ḤAMĀH
Ḥamāh
Syria
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Alternative Titles: Emath, Epiphaneia, Epiphania, Hama
Ḥamāh, also spelled Hama, city, central Syria, on the banks of the Orontes River. It was an important prehistoric settlement, becoming the kingdom of Hamath under the Aramaeans in the 11th century BCE. It fell under Assyrian control in the 9th century BCE and later passed under Persian, Macedonian, and Seleucid rule, the Seleucids renaming the city Epiphaneia in the 2nd century BCE. During Byzantine rule it reverted to Emath, a form of its traditional name. When the Arabs took the city in the 7th century CE, they transformed the principal Christian church into a great mosque. Ḥamāh was captured by Crusaders in 1108, retaken by the Muslims in 1115, destroyed by an earthquake in 1175, and occupied by Saladin in 1188, the Mamlūk sultans about 1300, and the Ottomans in the early 16th century. It passed to Syria after World War I.
Waterwheel, Ḥamāh, Syria
Ray Manley/Shostal Associates
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Ḥamāh serves as an important agricultural market centre for cotton, cereals, fruit, and vegetables. Other economic activities include flour milling, wool and textile weaving, tanning, and cement manufacturing. Especially famous are the city’s gardens, which flank the river and are irrigated by great wooden waterwheels (Arabic nawāʿīr, singular nāʿūrah) measuring between 33 feet (10 metres) and 72 feet (22 metres) in diameter. They were constructed in the 14th century to raise water to aqueducts, which supplied water for drinking and irrigation. Several of the original 32 of these waterwheels are in present-day use.
Ḥamāh
Wooden waterwheels used to irrigate gardens in Ḥamāh, Syria.
© Francisco Javier Gil Oreja/Dreamstime.com
The ʿAẓm Palace (Bayt al-ʿAẓm), originally the residence of the governor of Ḥamāh (and later Damascus), Asʿad Paşa al-ʿAẓm, was restored by the Syrian Department of Antiquities but was damaged in fighting in 1982. The perfectly preserved 18th-century residence is now a museum that houses artifacts from the citadel of Hama, a little to the north of the city. This citadel (or tell) has produced artifacts from the 5th millennium BCE down through the Syro-Hittite kingdom of Hamath in the 2nd millennium into the Byzantine period. In the early 1980s, increasing political unrest culminated in a rebellion in the city by the Muslim Brotherhood in February 1982. The uprising was suppressed by the Syrian government with great force; about one-fourth of the old city was destroyed, and some 25,000 people were estimated to have been killed. Pop. (2004 est.) 366,800.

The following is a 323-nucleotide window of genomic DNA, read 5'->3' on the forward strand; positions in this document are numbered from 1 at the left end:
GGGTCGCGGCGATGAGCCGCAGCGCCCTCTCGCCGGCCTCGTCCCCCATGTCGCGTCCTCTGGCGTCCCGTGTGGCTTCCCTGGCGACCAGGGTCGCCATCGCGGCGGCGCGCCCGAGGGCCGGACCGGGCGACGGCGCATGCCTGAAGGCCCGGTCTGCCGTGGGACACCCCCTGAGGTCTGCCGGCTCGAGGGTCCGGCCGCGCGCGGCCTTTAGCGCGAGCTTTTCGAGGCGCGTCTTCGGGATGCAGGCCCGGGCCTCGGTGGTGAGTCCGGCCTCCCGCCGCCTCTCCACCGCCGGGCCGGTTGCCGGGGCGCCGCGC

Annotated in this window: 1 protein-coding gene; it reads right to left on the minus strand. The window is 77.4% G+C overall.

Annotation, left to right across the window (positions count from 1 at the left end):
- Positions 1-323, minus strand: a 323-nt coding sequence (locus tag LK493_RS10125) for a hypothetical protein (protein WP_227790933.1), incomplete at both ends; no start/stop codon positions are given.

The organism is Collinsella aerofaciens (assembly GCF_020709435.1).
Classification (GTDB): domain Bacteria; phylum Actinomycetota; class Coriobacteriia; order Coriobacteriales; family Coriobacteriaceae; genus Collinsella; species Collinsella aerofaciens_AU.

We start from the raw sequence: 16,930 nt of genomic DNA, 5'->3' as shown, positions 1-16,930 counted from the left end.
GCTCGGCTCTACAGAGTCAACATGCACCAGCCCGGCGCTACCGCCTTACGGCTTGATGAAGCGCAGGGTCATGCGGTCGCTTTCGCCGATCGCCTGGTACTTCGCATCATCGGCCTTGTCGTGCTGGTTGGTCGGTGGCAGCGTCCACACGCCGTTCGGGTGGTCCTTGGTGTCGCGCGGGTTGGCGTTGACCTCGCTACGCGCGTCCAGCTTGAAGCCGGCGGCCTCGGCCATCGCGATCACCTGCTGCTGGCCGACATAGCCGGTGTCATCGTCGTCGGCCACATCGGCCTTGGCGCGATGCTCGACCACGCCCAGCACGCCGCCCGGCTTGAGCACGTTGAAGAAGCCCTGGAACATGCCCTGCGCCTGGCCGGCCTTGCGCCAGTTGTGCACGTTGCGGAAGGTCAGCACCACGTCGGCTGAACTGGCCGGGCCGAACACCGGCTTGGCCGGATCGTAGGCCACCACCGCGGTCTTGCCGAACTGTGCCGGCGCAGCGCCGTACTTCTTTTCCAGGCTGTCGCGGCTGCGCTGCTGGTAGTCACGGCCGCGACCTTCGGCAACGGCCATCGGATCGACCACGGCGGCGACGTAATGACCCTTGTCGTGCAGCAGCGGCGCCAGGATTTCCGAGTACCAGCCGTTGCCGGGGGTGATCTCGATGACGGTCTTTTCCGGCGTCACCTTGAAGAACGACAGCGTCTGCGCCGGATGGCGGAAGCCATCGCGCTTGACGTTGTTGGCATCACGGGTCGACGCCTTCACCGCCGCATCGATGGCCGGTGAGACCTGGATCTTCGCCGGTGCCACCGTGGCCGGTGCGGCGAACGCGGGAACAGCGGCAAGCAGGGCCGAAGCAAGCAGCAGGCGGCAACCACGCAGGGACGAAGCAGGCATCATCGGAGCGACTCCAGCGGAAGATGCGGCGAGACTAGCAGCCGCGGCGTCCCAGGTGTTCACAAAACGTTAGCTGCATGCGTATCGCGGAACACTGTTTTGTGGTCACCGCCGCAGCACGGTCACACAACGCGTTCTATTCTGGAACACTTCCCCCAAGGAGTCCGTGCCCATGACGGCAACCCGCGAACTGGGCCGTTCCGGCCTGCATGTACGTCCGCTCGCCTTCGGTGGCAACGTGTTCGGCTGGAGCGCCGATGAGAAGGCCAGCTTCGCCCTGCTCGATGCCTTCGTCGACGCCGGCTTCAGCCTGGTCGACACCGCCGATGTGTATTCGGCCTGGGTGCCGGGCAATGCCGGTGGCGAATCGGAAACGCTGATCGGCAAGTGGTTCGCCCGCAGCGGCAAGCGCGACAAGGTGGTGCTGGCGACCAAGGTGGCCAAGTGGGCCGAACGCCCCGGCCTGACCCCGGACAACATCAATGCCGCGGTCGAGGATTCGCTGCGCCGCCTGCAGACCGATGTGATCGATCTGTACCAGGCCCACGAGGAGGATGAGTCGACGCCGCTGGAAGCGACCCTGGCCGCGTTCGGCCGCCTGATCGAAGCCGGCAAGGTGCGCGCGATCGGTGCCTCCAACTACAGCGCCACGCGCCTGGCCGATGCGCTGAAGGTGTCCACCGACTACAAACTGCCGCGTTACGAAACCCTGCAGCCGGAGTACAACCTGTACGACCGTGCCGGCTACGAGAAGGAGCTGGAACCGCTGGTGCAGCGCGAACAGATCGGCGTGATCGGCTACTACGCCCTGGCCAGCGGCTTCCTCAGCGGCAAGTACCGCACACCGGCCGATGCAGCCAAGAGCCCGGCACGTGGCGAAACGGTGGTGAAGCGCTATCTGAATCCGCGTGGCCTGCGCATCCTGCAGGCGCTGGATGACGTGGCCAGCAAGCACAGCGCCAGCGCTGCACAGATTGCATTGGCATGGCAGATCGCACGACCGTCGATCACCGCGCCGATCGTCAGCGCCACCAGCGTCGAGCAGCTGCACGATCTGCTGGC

This article was most recently revised and updated by Laura Etheredge, Associate Editor.
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ORONTES RIVER
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Orontes River
river, Asia
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Alternative Title: Nahr al-ʿĀṣī
Orontes River, Arabic Nahr al-ʿĀṣī, river in southwestern Asia, draining a large part of the northern Levant into the Mediterranean Sea. From its source in Al-Biqāʿ (Bekaa) Valley of central Lebanon, the river flows northward between the parallel ranges of the Lebanon and Anti-Lebanon mountains into Syria, where it has been dammed to form Lake Qaṭṭīnah. Northwest of Ḥamāh the Orontes crosses the fertile Al-Ghāb, once a swampy depression, and enters Turkey, where it bends westward and empties into the sea near Samandağı. Largely unnavigable for most of its 250-mile (400-km) length, it is nonetheless an important source of irrigation water, especially between Homs and Ḥamāh and in Al-Ghāb. Major tributaries of the Orontes include the Karasu and ʿAfrīn rivers. Homs, Ḥamāh, and the ancient Greek city of Antioch (Antakya) are the largest riparian settlements.
Orontes River
Noria on the Orontes River, Hamah, Syria.
Bernard Gagnon
This article was most recently revised and updated by Noah Tesch, Associate Editor.
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The Orontes is the principal river of the mountainous region. It rises in Lebanon, flows northward through...…
Lebanon: Drainage
…other important rivers are the Orontes (Nahr al-ʿĀṣī), which rises in the north of Al-Biqāʿ and flows...…
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Asia, the world’s largest and most diverse continent. It occupies the eastern four-fifths...…
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